SHANTI GIOVANNETTI-SINGH reviews Quentin Tarantino’s ninth film, Once Upon a Time… in Hollywood.
Lemon Cadillacs, wild-west stars and hippy cults replace pumpkin carriages, princesses and evil stepmothers in Tarantino’s ninth film, Once Upon a Time… in Hollywood. Following the lives of actor Rick Dalton (Leonardo DiCaprio) and his stunt double, Cliff Booth (Brad Pitt), as they approach the autumns of their careers, the film is an ode to Tarantino’s fantastical vision of Hollywood in the 1960s. This polychromatic masterpiece, fluctuating between sun-drenched yellow and piercing cerulean, showcases 160 minutes of seamless meandering into the lives of the real and fictional people who were responsible for the splendour, as well as the horror, that defined Hollywood as the swinging sixties drew to a close.
In Once Upon a Time we see the utter reversal of the signature Tarantino-esque ‘revenge-comedy’, despite it being, in many ways, the most appropriate of his films to be classified within this genre. Films such as Kill Bill (2003) and Inglorious Basterds (2009) are centred around a tale of revenge, the humour emerging through the sheer hyperbole of the violence. Through its utter absurdity, the torturous brutality loses its piercing reality. The cartoonish schadenfreude of Tarantino’s bloodshed is what compensates for the severity of the violence in so many of his films, providing comic relief as the audience witness eyeballs being pulled out, fountains of blood and the scalping of Nazis.
This is not the case in Once Upon A Time… In Hollywood. Recounting the real events which led to the murder of Sharon Tate and four others by the Manson Family cult, Tarantino uses his film to avenge the victims of one of Hollywood’s most sinister murders. The shockingly sparse moments of violence are unadulterated scenes of brutal torture. Observed through a suffocating film of obscurity, the horror of these instances are heightened by the nightmarishly graphic soundscape, created by Tarantino’s longstanding sound engineering team, headed by Mark Ulano and Wylie Stateman. The ‘real’ violence within the film’s sphere, is vividly contrasted with the absurd Tarantino-esque violence, mainly seen on screen in Dalton’s films or TV shows.
The humour, however, ranging from cheap laughs (for example the widely criticised portrayal of Bruce Lee as a stereotyped Asian Kung Fu Hollywood diva) to relentless caricatures, is markedly different from that of Tarantino’s established repertoire. Once Upon a Time… In Hollywood both silences and ridicules the members of the Manson Family. Their fanaticism ranges from blatant stupidity to inappropriate hypersexuality. This voracious sexuality is concentrated in Booth’s first visit to the ranch occupied by the Manson family. Some poignant examples include the underage Pussycat demanding to give Cliff Booth a blow job while he gives her a lift, as well as Squeaky (Dakota Fanning) warning him that she ‘Fucked [the] brains out’ of his elderly friend and ranch owner, George. Throughout the film, the Mansonites’ attempts at establishing a threatening aura are chipped away. Whether it’s by ridiculing their cult names or by revising historical truths (notably Cliff beating up the cult member at Spahn Ranch, when in reality it was the Mansonite who assaulted a stunt double) – their credibility vanishes.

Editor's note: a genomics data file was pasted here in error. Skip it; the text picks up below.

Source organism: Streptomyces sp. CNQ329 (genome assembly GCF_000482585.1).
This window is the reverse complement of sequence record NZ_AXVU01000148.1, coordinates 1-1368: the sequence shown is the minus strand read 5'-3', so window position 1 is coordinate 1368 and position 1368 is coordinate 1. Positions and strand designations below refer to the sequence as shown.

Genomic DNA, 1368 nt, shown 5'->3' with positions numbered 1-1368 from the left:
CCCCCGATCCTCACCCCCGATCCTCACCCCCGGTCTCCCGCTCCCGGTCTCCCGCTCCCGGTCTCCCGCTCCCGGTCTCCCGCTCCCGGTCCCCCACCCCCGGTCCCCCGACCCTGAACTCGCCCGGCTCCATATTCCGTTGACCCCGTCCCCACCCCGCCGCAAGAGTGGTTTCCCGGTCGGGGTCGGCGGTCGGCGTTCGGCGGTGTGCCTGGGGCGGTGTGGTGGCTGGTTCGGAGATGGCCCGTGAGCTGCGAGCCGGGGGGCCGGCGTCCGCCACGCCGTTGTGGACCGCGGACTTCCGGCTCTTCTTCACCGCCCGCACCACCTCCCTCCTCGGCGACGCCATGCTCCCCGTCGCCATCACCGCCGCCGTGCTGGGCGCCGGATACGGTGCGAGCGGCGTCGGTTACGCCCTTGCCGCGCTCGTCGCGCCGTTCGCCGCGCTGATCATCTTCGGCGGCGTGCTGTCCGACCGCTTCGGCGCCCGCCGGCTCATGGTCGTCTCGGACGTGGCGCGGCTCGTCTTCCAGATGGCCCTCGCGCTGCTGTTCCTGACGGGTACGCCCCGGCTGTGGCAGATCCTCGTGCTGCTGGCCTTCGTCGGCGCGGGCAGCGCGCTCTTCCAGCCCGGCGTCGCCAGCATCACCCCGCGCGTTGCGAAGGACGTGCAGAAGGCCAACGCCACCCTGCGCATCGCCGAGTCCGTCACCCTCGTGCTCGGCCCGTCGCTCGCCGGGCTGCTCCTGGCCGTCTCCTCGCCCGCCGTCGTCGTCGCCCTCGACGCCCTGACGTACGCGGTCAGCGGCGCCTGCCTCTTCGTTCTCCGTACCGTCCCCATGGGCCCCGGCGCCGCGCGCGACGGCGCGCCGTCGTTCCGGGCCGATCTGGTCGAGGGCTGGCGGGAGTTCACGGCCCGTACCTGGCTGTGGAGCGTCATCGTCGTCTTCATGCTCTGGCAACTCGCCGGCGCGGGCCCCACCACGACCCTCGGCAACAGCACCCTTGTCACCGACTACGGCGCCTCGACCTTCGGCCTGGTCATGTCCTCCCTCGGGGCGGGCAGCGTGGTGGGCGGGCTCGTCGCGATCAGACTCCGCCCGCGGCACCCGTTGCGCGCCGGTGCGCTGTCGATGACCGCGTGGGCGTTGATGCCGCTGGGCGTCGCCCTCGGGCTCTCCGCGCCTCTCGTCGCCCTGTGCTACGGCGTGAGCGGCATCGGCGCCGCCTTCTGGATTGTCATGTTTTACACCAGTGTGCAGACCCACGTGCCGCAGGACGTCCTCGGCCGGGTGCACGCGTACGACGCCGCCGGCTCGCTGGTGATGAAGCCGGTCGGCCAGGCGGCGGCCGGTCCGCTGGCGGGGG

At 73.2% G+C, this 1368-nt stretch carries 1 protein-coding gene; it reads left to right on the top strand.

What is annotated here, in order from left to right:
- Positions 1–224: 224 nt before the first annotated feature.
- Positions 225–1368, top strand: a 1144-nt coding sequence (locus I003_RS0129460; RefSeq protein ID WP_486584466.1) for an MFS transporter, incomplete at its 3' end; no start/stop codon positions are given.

More subtly, however, is the artistic revenge Tarantino takes upon the Manson family, by exhausting cinematic references to ridicule their attempts at being successful antagonists. Throughout the film, the overdone tropes of a horror film are played out … anticlimactically. The darkness, the sinister music, the mist transpires into a moment of humour or lightness. An evocative example is Booth’s visit to the ranch occupied by the cult. Trapped rats, wide empty stares and relentless warnings about going to check on George (who supposedly is ‘napping’), evolves into a comic exchange between a grumpy George (who really had been napping) and Booth. In many ways, this scene can be viewed as a microcosm of the film, where constant allusions to sinister events are often subverted or avoided.